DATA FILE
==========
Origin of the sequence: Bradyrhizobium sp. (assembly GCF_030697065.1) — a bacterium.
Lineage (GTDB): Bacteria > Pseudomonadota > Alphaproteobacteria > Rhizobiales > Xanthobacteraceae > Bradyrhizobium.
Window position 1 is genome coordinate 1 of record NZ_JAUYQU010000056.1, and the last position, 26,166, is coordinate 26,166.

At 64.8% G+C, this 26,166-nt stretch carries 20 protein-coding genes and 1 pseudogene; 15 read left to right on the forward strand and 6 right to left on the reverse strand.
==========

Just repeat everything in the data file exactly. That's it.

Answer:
Origin of the sequence: Bradyrhizobium sp. (assembly GCF_030697065.1) — a bacterium.
Lineage (GTDB): Bacteria > Pseudomonadota > Alphaproteobacteria > Rhizobiales > Xanthobacteraceae > Bradyrhizobium.
Window position 1 is genome coordinate 1 of record NZ_JAUYQU010000056.1, and the last position, 26,166, is coordinate 26,166.

At 64.8% G+C, this 26,166-nt stretch carries 20 protein-coding genes and 1 pseudogene; 15 read left to right on the forward strand and 6 right to left on the reverse strand.